On 2 April 2022, Queensland Health posted a video to their Instagram account with the wording: "When someone asks my caffeine-fuelled, sleep deprived self who is responsible for my burnout", then shows a video of actor Julia Fox saying: “I actually did it myself. Yeah.”
AMA Queensland wrote to Shaun Drummond, Acting Director-General, Queensland Health seeking an apology for the post, stating "The Queensland Health meme was not only insensitive and disrespectful but a blatant disregard for the collective action to address burnout and mental health issues within our profession." Please see a copy of the letter to the right.
Our letter cited studies showing doctors had higher rates of suicidal ideation and psychological distress than the Australian population. While the post was intended to be humorous, it sends a message that health workers are to deal with psychological distress and inability to cope on their own. We believe the medical workforce need to know their mental health and wellbeing is valued and supported and asked that the apology be made to all Queensland Health employees.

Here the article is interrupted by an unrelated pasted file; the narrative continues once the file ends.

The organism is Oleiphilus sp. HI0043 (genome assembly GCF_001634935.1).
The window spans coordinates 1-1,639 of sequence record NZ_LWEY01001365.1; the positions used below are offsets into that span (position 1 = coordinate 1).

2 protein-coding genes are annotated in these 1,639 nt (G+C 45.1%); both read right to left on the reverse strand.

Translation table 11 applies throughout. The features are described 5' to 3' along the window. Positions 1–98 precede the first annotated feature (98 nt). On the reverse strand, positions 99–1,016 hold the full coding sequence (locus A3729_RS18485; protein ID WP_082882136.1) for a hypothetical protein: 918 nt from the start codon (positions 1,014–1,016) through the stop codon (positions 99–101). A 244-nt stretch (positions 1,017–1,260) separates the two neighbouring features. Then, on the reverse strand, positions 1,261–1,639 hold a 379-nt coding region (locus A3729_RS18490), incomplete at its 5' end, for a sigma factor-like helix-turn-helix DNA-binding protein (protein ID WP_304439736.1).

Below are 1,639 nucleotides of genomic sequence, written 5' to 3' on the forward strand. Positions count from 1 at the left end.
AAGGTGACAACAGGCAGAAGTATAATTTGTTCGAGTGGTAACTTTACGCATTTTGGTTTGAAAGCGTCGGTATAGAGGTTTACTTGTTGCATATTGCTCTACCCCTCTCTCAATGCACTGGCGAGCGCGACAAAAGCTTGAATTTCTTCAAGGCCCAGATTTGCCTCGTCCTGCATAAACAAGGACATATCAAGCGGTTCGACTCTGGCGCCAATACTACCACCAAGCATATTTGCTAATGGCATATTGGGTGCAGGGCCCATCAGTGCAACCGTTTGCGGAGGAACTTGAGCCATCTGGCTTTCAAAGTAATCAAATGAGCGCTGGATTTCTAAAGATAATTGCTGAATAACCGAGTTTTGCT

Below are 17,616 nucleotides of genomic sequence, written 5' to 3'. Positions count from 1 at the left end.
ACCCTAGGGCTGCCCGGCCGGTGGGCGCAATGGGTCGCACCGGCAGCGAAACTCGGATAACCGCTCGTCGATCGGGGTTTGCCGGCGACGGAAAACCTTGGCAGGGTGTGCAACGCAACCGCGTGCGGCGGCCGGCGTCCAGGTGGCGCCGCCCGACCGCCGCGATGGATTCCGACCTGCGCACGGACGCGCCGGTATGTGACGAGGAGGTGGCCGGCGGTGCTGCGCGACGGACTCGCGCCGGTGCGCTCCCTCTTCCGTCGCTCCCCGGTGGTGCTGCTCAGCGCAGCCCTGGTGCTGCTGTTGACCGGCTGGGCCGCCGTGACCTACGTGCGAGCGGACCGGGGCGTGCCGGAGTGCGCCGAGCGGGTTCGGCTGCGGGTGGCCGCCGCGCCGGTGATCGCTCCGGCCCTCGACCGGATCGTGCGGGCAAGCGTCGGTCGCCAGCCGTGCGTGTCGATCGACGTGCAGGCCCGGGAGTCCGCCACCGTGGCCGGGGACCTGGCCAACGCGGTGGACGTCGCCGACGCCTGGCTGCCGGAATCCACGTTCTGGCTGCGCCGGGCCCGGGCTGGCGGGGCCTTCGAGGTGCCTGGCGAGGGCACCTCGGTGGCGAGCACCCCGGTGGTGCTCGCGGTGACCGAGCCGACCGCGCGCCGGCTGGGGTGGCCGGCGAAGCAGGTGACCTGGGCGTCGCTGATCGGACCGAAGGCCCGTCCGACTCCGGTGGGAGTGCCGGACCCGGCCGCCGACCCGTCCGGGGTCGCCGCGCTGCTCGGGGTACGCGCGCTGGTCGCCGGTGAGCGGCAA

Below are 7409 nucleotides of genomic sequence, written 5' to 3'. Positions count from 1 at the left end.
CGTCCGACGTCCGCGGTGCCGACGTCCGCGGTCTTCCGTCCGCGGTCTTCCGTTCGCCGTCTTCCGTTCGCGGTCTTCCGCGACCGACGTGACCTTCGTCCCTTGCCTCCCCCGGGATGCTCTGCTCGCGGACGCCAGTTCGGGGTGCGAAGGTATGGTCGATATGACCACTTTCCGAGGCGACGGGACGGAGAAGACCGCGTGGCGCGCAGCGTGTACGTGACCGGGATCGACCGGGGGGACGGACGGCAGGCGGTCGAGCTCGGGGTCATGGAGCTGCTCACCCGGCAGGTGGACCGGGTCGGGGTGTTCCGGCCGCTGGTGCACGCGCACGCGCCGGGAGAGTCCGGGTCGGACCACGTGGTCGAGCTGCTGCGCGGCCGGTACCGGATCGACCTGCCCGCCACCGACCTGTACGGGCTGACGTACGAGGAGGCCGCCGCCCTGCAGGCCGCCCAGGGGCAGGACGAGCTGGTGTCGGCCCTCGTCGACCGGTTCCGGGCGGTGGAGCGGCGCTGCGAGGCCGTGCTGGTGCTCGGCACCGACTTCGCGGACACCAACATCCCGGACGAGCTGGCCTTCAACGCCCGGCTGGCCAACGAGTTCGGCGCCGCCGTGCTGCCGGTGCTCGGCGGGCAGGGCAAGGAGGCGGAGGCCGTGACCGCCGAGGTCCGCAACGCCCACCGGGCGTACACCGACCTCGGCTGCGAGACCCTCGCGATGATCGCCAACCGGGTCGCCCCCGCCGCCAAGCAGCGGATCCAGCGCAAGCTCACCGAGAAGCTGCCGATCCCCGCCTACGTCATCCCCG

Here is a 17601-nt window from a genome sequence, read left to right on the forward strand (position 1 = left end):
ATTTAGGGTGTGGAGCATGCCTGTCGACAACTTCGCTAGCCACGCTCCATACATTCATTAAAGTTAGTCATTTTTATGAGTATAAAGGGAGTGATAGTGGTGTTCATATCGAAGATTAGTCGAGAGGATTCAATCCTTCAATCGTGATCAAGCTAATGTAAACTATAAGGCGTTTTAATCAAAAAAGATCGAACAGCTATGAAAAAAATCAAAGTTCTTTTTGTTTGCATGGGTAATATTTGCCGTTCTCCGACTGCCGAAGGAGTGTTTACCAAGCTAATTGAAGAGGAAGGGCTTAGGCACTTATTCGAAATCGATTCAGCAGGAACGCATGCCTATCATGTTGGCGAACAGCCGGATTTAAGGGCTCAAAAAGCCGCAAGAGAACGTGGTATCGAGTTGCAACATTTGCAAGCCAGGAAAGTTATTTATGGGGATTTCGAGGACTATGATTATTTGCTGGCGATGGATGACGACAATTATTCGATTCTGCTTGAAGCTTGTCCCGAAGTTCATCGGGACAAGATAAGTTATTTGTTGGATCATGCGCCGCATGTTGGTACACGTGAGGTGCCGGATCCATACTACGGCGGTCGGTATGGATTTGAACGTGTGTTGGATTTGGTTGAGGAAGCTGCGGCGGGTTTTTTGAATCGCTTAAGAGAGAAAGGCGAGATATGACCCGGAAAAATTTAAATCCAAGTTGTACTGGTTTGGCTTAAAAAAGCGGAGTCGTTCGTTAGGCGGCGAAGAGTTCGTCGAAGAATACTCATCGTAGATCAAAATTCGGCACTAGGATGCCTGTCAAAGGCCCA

Australian Medical Association (AMA) Queensland has actively campaigned for the improved health and wellbeing of doctors. Campaigns such as ‘We are medicine and we are human’ and ‘Self-Care September’ have emphasised the impact medicine as a career has on the mental health of our practitioners.
Queensland Health responded to our letter and stated: "the intention of the Facebook post in question, was to raise awareness to our social media followers in the broader community, who come from an array of backgrounds, of the impact of burnout, and share some self-care tips that people can consider in their everyday lives to prioritise their health."
"We regret this post may have caused distress, which was certainly not the intention, and was
removed as a result to this feedback."
The Acting Director-General said an apology was issued to all staff in the regular weekly message, which also thanked staff for their hard work.